Law, Organization, Science and Technology Research Network, University of Halle
Together with the governor of the city of Sulaimani, Haval Abubakir, Zirak Mira unveiled to the public a statue he had named “love and culture” in Sulaimani, Kurdistan Region of Iraq, on August 11, 2018. The Kurdish satellite television channels hail Zirak as an ambitious and rare Kurdish sculptor. In his interviews, before and after the unveiling, Zirak gives different answers to the time frame (1, 1.6, and 3 years) of his “project of love and culture,” which, he says, weighs “4.5” tons and is “9 meters in height”. A large knife is placed on its butt and is bowed toward its edge. A male figure stands on his left foot on its tip, holding a female figure against his chest, suspending her in the air and over the point. The anatomy of the knife – “symbolizing violence” – is more realistic and incompatible with that of the human figures, “symbolizing love.” Indeed, the female statue with open arms and legs don’t seem to demonstrate the fluidity of gender but performs registers of horror, and undeniably presents a categorization of the human body as either male or female. In addition, independent of the angle, hyper-masculinity pierces the viewer’s eyes. Masculinity appears more clearly from the front and back side of the “statue of love,” where the registers of horror confront the viewer. Zirak has incorporated, consciously or otherwise, his own imagination and masculine desire for femininity into his representation of violence/love. Furthermore, “love and culture,” are inscribed in big letters and in English on both sides of the knife. “Artist” followed by “Zirak Mira” are celebrated as the signature on its bolster.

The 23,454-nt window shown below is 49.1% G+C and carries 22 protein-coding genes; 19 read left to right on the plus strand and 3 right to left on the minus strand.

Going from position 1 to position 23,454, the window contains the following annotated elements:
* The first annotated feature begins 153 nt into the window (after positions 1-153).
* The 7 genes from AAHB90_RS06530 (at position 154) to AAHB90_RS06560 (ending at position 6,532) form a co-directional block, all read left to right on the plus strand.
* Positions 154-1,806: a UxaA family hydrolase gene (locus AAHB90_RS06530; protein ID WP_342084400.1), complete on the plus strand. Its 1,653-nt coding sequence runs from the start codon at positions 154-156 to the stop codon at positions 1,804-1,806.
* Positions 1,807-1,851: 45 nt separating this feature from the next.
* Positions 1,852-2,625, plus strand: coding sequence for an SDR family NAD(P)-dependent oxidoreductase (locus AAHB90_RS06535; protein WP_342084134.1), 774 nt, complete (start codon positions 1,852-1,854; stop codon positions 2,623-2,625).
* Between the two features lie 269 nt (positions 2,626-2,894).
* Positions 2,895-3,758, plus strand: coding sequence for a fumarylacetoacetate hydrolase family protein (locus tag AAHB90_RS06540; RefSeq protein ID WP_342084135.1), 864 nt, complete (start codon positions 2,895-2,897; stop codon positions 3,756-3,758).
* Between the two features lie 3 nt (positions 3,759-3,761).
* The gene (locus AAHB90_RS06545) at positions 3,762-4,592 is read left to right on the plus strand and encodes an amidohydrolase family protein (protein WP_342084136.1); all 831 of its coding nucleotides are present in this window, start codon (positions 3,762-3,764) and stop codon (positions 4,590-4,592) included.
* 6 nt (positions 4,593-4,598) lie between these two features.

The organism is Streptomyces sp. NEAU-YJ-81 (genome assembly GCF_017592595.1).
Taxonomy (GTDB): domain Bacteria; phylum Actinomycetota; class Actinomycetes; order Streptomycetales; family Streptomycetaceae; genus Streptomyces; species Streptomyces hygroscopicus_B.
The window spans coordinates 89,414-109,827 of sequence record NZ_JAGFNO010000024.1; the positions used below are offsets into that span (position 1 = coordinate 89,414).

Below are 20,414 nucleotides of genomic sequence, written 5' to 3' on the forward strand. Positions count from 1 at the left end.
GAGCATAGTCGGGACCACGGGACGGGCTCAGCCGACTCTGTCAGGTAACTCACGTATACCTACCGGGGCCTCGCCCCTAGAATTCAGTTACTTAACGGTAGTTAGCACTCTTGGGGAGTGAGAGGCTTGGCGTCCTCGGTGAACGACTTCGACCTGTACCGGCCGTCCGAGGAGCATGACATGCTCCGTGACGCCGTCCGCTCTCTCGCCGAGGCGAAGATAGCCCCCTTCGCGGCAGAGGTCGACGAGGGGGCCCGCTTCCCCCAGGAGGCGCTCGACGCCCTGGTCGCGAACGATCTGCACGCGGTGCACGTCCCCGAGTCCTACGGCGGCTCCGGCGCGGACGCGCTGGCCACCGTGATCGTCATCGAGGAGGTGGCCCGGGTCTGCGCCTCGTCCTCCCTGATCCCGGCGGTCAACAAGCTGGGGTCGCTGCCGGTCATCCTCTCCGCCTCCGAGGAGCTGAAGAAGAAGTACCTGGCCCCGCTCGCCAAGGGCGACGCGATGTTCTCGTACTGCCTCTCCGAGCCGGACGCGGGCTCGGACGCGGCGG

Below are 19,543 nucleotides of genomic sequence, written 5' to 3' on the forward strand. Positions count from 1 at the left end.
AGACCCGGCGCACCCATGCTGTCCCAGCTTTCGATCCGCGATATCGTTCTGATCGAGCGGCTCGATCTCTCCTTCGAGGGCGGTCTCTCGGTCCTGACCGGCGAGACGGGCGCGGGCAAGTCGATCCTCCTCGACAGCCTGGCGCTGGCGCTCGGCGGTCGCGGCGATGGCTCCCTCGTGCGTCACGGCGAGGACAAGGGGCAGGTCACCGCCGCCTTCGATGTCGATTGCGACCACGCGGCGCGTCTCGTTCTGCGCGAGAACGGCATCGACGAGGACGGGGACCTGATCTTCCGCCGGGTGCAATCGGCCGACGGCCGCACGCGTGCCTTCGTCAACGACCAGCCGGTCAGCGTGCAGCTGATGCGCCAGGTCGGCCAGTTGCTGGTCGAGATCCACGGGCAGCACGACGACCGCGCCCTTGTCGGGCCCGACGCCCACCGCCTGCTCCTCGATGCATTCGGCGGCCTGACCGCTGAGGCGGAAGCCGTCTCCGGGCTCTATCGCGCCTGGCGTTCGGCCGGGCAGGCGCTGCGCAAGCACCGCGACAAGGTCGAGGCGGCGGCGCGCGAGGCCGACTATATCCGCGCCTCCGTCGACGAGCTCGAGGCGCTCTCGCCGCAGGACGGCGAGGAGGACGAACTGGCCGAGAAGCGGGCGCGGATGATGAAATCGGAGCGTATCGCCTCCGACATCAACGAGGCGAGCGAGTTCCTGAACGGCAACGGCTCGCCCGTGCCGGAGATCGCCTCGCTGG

As a viewer of the circulating online images and interviews, I ask myself, what does this assembly of knife and hyper-masculinity say about the politics of art and gender in Kurdistan? Why did Zirak choose to spend “one to three years” to fabricate such a shockingly realistic knife that is larger than the male figure placed on its tip? Apart from the position of the male figure, is not the large knife a sign of masculinity as well? Why must an assembly such as this be of interest to the majority of the Kurdish people who do not speak English? Are the weight and height of “love and culture” symptoms of megalomania? What can “love and culture” as inscribed on such a knife mean? Why did Zirak choose the English and not the Kurdish language? Does it mean that only an English speaker is acculturated and thus the right viewer? Is there anything artistic or aesthetic about the “project of love and culture”? Is not it manifestation of pure violence? Finally, should not such assemblies that are unveiled as “art works” in a city like Sulaimani encourage art historians and cultural critics and specially feminists in Kurdistan to look into them more comprehensively and be critical?